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Meghan Markle’s Favorite Exfoliator Just Got an Upgrade

Photo: Courtesy of the Retailer

Excellent news for anyone trying to replicate Meghan Markle’s glow: The Duchess’s favorite exfoliant, Tatcha’s cult-classic Rice Enzyme Powder (the exfoliant formerly known as Rice Polish), recently got a makeover that somehow makes it better than it was before.

Just last month, all four rice bran–based formulations from the original lineup (Classic, Deep, Gentle, and Calming) were updated to create an even gentler exfoliating experience. It’s hard to unlearn scrubbing, scraping, and burning impurities off our faces in the name of exfoliation, but the new Rice Powder is the perfect place to start: Upon contact with water, the now finer powder transforms into a heavenly cloud of foam while enzymes do all the exfoliating — that’s right, Tatcha officially has a “no scrubs” policy (cue up TLC). The end result is a soft but extremely effective skin-care step that’s true to J-beauty and the Tatcha brand.

The Cut reached out to Tatcha founder Vicky Tsai to hear more about the new formulation, what sparked the change, and have her settle once and for all how much we need to care about the pH in our skin-care routines.

What is different, formulation-wise about the new Rice Polish?
We updated the formula to include our newly improved Hadasei-3 Complex, a fermented trio of rice, green tea, and algae that boosts its anti-aging properties. The powder is now even more finely ground, like matcha powder, so that it instantly turns into a creamy foam on contact with water. Lastly, there is a new amino acid–based cleansing system, which is pH neutral.

Is the pH different? Why did you decide to change to a different pH formula?
The pH of the original formula was slightly basic, as are almost all cleansers. We didn’t set out to change the pH, but the new amino acid–based cleansing system is so gentle and good for the skin that we wanted to include it; it also just happened to be pH neutral.

What difference, if any, will consumers notice in the formula?
We noticed that some clients were using the old formula as a scrub. In the U.S., we are so accustomed to scrubbing our faces with nut husks and grains, leaving the skin almost raw afterward. Japanese beauty or J-beauty is based on gentle strength — beautiful results without ever burning, tearing, or pulling the skin. When using the new formula, you’ll notice it turns into a creamy foam instantly.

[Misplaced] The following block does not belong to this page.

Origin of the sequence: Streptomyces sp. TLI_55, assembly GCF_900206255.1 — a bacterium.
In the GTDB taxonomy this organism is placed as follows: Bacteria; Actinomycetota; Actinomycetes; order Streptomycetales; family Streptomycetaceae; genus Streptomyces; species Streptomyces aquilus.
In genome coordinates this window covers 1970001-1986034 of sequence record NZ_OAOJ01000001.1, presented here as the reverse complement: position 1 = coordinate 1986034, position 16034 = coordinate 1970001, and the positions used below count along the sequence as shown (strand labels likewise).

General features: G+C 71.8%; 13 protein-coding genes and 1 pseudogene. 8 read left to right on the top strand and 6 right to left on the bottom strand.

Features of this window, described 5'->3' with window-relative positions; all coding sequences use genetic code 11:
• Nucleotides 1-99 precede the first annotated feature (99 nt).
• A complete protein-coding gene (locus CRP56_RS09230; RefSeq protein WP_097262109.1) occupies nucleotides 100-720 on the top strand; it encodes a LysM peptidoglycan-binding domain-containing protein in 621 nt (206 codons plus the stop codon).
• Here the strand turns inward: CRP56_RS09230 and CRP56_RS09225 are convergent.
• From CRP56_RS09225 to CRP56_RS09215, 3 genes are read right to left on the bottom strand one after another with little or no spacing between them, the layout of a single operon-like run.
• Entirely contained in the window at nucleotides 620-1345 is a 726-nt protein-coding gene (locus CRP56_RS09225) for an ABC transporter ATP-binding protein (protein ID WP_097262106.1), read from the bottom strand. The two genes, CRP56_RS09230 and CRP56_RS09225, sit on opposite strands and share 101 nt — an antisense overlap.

The smooth, foamy texture might not feel like an exfoliant you are used to, but it’s hard at work: enzymes effortlessly remove dead skin cells without any scrubbing. The new formula will also leave skin even softer thanks to the amino acid–based cleansing system. We did a consumer use study of The Rice Polish and found that after two weeks of use, 90 percent of women agreed that the texture of their skin felt smoother and softer.

Reddit skin-care obsessives care a lot about pH of their skin care. In your opinion, does it “matter”?
Clients are becoming more aware of their skin and the formulas they are using, which is wonderful — the more informed clients are, the better off everyone is. pH is important for any leave-on products (serums, moisturizers, etc.) because it impacts the skin’s health and natural barrier function.

When it comes to rinse-off products, like soap and cleanser, the formulas are generally slightly basic — it’s a function of how the cleansing systems typically work. Since these formulas are only on the skin for a few seconds before rinsing off, pH is not a concern in the same way as a leave-on product. Acids and acid peels with a low pH are the biggest concern, as they can essentially burn the skin. All of our leave-on formulas are pH neutral and now our cleansers are as well.

Are low pH formulas better?
Skin is naturally slightly acidic, ranging from 4.5–6.5 (7 is neutral). Your skin is also a self-regulating organ, so the exact pH of your skin can vary hour by hour. There isn’t a hard-and-fast rule about formulas, but generally speaking, you want leave-on products to fall within the range of skin pH. Avoid extremes on either side; the formulas most likely to fall out of that range are strong acid-based treatments, so you want to be sure you aren’t using anything too extreme.

Tatcha The Rice Polish Foaming Enzyme Powder
Photo: Courtesy of the Retailer
Tatcha The Rice Polish Foaming Enzyme Powder
$65 at Sephora

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Meghan Markle’s Favorite Exfoliator Just Got an Upgrade